Structural and functional importance of local and global conformational fluctuations in the RNase A superfamily

Authors

  • Donald Gagné,

    1. INRS-Institut Armand-Frappier, Université du Québec, Laval, Québec, Canada
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  • Nicolas Doucet

    Corresponding author
    1. INRS-Institut Armand-Frappier, Université du Québec, Laval, Québec, Canada
    2. PROTEO, the Québec Network for Research on Protein Function, Structure, and Engineering, Montréal, Québec, Canada
    3. GRASP, Groupe de Recherche Axé sur la Structure des Protéines, Montréal, Québec, Canada
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Abstract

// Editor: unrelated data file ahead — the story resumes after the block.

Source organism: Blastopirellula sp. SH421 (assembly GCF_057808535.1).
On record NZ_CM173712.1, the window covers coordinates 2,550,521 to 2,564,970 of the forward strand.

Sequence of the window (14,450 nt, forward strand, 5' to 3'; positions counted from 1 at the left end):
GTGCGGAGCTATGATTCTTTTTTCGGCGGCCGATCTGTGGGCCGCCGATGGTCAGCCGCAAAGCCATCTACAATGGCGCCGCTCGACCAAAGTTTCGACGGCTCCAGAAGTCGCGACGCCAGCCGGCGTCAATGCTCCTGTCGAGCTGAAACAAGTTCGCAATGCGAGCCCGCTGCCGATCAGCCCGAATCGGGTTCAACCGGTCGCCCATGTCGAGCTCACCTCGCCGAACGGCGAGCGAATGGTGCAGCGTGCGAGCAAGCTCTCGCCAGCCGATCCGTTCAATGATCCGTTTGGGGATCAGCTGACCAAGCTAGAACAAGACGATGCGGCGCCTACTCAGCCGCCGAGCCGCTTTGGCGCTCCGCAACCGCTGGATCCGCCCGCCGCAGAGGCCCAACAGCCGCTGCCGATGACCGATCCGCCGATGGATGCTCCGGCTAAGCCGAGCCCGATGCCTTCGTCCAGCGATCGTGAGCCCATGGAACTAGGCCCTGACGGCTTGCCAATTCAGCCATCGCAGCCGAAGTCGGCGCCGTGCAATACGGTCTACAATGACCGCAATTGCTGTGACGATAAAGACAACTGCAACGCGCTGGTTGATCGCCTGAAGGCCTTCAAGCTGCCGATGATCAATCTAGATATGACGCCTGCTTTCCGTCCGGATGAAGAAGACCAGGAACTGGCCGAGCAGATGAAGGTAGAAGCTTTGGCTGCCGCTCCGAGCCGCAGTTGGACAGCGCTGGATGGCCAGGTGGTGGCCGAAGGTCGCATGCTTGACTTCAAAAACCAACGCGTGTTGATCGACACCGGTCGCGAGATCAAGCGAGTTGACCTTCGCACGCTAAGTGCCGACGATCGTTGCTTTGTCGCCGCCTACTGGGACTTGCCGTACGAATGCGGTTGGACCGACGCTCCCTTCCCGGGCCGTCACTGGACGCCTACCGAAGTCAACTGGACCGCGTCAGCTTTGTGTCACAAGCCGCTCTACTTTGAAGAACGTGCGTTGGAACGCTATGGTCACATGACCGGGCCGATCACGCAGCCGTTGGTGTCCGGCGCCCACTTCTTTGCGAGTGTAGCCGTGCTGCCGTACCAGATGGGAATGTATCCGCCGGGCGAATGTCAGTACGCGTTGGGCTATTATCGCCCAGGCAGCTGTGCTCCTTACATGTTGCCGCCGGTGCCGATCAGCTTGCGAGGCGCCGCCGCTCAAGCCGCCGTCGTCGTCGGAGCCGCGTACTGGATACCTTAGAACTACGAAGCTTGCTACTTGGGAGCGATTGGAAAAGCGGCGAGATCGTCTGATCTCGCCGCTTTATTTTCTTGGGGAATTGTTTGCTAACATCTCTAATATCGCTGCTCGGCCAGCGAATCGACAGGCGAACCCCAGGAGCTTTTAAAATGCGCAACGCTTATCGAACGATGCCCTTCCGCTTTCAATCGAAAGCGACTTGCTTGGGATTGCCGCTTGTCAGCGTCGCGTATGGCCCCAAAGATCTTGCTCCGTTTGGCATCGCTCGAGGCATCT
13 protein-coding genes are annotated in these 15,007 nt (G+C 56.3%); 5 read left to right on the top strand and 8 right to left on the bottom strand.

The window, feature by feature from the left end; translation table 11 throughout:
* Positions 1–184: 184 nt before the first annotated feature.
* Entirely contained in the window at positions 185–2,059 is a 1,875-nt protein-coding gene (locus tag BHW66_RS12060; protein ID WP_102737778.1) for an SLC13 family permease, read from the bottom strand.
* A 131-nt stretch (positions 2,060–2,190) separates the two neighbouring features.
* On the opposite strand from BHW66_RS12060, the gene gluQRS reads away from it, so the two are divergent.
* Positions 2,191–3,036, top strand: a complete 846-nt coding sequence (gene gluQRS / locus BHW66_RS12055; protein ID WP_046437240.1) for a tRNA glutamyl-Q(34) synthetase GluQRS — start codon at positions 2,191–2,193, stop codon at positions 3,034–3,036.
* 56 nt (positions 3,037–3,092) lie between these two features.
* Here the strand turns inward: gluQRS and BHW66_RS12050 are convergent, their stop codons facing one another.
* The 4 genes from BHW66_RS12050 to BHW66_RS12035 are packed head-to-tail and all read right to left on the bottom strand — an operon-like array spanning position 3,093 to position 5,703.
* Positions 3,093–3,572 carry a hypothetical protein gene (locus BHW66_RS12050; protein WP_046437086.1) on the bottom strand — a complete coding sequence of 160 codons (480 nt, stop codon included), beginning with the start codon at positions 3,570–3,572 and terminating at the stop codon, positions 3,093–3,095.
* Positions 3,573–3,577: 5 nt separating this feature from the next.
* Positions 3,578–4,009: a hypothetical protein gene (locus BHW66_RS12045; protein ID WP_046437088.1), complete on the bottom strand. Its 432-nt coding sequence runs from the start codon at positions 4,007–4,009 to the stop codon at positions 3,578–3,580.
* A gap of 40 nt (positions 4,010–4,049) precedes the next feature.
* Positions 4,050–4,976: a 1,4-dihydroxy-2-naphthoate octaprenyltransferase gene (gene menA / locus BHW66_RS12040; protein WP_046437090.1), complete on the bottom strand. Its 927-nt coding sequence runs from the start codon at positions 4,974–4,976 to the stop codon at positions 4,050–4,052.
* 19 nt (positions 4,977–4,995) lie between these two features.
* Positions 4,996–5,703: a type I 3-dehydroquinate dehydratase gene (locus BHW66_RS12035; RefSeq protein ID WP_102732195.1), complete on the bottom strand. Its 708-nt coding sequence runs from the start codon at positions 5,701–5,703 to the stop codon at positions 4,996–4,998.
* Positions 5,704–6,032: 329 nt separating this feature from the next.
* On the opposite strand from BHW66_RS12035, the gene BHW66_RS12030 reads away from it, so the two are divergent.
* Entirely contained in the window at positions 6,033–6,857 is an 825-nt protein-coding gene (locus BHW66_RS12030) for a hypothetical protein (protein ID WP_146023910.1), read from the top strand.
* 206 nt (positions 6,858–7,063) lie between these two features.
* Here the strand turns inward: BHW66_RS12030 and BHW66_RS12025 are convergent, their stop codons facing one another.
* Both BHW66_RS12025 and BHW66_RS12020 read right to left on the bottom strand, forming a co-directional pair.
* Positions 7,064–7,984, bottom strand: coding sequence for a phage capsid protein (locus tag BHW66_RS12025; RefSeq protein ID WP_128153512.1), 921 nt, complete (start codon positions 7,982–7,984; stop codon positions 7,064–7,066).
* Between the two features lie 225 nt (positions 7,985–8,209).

Understanding the relationship between protein structure and flexibility is of utmost importance for deciphering the tremendous rates of reactions catalyzed by enzyme biocatalysts. It has been postulated that protein homologs have evolved similar dynamic fluctuations to promote catalytic function, a property that would presumably be encoded in their structural fold. Using one of the best-characterized enzyme systems of the past century, we explore this hypothesis by comparing the numerous and diverse flexibility reports available for a number of structural and functional homologs of the pancreatic-like RNase A superfamily. Using examples from the literature and from our own work, we cover recent and historical evidence pertaining to the highly dynamic nature of this important structural fold, as well as the presumed importance of local and global concerted motions on the ribonucleolytic function. This minireview does not pretend to cover the overwhelming RNase A literature in a comprehensive manner; rather, efforts have been made to focus on the characterization of multiple timescale motions observed in the free and/or ligand-bound structural homologs as they proceed along the reaction coordinates. Although each characterized enzyme of this architectural fold shows unique motional features on a local scale, accumulating evidence from X-ray crystallography, NMR spectroscopy and molecular dynamics simulations suggests that global dynamic fluctuations, such as the functionally relevant hinge-bending motion observed in the prototypical RNase A, are shared between homologs of the pancreatic-like RNase superfamily. These observations support the hypothesis that analogous dynamic residue clusters are evolutionarily conserved among structural and functional homologs catalyzing similar enzymatic reactions.

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